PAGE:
MLR

Category: Tax Related Topics

Accounting for Business

Welcome to our Resources section, where you will find articles pertaining to accounting for business, business financial planning, financial advice, and the industries of our clients. This section is a great source of information, but please contact us if you feel you need professional financial advice. Maxwell Locke & Ritter is here to offer trusted guidance.

 

Frequently, investors engage in securities transactions at year-end to improve their tax situation. This requires a basic understanding of the current tax rules for capital gains and losses. We want to review some of the important tax changes in the Tax Cuts and Jobs Act (TCJA) and how it affects investors and estate/gift planning with you.

The impact of the Tax Cuts and Jobs Act (TCJA) on businesses was just as significant as it was for individuals. For starters, the TCJA imposed a flat 21% tax rate on corporations, doubled the maximum Section 179 “expensing” allowance, limited business interest deductions and repealed write-offs for entertainment expenses. In addition, the TCJA made extensive changes affecting international taxpayers that could play an important role in any year-end planning decisions.

Year-end tax planning in 2019 remains as complicated as ever. Notably, many are still coping with the massive changes included in the biggest tax law in decades—the Tax Cuts and Jobs Act (TCJA) of 2017—and determining the most favorable strategies. Among other key changes for individuals, the TCJA reduced tax rates, suspended personal exemptions, increased the standard deduction and revamped the rules for itemized deductions. Generally, the provisions affecting individuals went into effect in 2018, but are scheduled to “sunset” after 2025. This provides a limited window of opportunity in some cases.

It’s common for owners of closely held businesses to transfer money into and out of the company. But it’s critical to make such transfers properly. If you don’t, you might hear from the IRS.

Recordkeeping for reimbursing business travel expenses can be cumbersome. Instead of reimbursing employees for the actual costs they incur for out-of-town lodging, meals and incidentals, some employers opt to pay fixed travel per diems. These amounts are based on IRS-approved rates that vary from locality to locality. Here’s what you’ll need to know to determine if this simplified approach is right for your business.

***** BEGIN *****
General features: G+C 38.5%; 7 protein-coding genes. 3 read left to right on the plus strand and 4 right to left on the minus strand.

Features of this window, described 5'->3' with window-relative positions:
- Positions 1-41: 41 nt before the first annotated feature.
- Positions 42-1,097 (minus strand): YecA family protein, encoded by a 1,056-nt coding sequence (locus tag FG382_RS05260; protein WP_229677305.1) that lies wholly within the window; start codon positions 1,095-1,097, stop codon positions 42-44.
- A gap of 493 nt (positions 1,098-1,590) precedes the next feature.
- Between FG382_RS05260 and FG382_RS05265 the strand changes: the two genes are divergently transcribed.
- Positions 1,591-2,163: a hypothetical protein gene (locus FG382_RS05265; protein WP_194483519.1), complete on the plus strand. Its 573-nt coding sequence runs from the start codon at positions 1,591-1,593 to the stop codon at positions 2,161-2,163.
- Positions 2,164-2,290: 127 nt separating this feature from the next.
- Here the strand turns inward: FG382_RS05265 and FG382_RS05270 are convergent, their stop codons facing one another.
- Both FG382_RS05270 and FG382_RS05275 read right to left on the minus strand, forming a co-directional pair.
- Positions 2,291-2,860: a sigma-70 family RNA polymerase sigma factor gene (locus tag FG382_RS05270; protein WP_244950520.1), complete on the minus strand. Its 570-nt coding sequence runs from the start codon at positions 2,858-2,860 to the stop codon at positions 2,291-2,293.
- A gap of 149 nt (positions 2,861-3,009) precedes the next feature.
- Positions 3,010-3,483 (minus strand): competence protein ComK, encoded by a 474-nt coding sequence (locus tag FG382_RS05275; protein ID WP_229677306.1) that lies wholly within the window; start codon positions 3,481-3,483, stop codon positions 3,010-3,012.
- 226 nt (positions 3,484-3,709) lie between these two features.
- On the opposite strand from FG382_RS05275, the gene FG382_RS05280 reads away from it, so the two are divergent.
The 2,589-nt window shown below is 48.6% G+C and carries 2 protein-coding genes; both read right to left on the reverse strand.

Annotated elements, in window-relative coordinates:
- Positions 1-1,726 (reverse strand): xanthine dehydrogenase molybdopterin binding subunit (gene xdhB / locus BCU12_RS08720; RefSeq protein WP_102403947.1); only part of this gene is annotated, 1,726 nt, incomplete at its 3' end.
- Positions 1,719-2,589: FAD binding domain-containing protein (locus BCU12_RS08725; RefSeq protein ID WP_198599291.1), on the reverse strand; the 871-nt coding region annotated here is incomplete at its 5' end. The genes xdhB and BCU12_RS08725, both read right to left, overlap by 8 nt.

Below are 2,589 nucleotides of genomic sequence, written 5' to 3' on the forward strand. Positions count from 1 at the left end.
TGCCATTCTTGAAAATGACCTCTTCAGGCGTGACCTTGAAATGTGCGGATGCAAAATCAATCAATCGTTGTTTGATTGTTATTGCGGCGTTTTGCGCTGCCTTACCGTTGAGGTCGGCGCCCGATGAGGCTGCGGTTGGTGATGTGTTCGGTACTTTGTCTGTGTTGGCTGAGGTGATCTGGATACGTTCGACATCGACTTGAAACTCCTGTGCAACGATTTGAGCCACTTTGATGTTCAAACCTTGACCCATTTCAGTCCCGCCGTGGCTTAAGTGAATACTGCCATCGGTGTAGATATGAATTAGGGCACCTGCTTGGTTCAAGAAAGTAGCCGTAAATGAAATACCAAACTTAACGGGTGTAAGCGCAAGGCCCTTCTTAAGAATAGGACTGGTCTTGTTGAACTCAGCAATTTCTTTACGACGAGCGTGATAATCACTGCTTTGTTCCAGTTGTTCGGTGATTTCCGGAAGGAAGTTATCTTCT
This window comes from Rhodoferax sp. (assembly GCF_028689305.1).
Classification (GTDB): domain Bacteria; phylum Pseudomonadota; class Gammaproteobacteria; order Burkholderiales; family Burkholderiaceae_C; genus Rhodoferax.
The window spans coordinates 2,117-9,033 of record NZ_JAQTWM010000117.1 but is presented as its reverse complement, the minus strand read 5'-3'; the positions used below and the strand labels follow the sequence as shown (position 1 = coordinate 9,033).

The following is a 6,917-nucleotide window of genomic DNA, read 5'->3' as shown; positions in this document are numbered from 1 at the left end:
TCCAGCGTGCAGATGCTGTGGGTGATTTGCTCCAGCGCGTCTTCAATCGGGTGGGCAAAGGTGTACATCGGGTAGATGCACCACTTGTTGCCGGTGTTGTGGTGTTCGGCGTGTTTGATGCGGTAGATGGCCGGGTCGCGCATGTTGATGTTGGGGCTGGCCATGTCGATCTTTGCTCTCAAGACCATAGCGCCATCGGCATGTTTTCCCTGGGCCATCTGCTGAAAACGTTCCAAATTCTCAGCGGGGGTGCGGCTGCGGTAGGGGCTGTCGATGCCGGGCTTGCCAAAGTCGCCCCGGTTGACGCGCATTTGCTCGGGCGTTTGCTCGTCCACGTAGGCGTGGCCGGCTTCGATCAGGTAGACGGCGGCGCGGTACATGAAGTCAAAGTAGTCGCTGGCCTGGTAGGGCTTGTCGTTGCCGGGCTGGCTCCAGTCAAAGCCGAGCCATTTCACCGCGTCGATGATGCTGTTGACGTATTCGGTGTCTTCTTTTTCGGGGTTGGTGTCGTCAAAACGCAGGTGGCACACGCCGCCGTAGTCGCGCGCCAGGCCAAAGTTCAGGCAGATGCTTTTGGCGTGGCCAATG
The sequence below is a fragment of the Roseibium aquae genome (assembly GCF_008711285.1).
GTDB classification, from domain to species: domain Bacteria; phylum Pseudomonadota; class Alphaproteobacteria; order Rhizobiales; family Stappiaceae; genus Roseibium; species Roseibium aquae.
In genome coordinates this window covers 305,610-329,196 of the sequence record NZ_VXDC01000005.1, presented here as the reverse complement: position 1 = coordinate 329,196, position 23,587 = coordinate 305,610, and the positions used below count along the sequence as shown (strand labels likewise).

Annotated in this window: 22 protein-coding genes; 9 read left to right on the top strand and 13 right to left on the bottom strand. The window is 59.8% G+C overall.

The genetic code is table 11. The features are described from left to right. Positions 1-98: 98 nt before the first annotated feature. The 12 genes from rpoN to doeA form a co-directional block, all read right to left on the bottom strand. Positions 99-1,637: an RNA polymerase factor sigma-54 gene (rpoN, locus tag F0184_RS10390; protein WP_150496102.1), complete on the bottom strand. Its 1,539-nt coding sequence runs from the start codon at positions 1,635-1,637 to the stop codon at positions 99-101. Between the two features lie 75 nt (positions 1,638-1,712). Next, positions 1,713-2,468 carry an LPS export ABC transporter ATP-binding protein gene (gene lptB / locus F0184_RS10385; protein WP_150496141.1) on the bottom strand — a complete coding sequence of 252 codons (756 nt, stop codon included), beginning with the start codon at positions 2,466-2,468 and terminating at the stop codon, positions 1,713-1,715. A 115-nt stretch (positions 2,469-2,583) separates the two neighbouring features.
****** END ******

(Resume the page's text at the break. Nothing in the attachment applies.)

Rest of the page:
If you have acquired, constructed or substantially improved a building this year, or even in previous years, the tax benefits of a cost segregation study might be of interest to you. It may allow you to accelerate depreciation deductions, reduce your current taxes and boost cash flow.

Job applicants look at more than just wages when evaluating potential employers. They consider the whole compensation package, including fringe benefits and perks. These add-ons enable employers to cast a wider net in the job market, helping them attract and retain top-quality workers. Unfortunately, tax breaks for some fringe benefits were eliminated or suspended by the Tax Cuts and Jobs Act (TCJA). However, some other fringe benefits are still deductible by employers and tax-free to employees. Here are 14 popular benefits that remain on the books after the TCJA.

In merger and acquisition negotiations, taxes are an important consideration. Do you fully understand the tax consequences of purchasing the assets of a business? The rules are especially confusing if you operate the new entity as a so-called “pass-through” business. Here’s what you should know to help you comply with the rules and potentially lower taxes.

The Tax Cuts and Jobs Act imposes a new limitation on deductions for business interest expense. The IRS recently issued guidance in the form of proposed regulations. Here’s what you need to know.

Despite its name, the Tax Cuts and Jobs Act didn’t cut all types of taxes. It left several taxes unchanged, including the 3.8% tax on net investment income (NII) of high-income taxpayers. This brief article defines the NII tax and urges you to explore strategies for reducing it if you must pay it.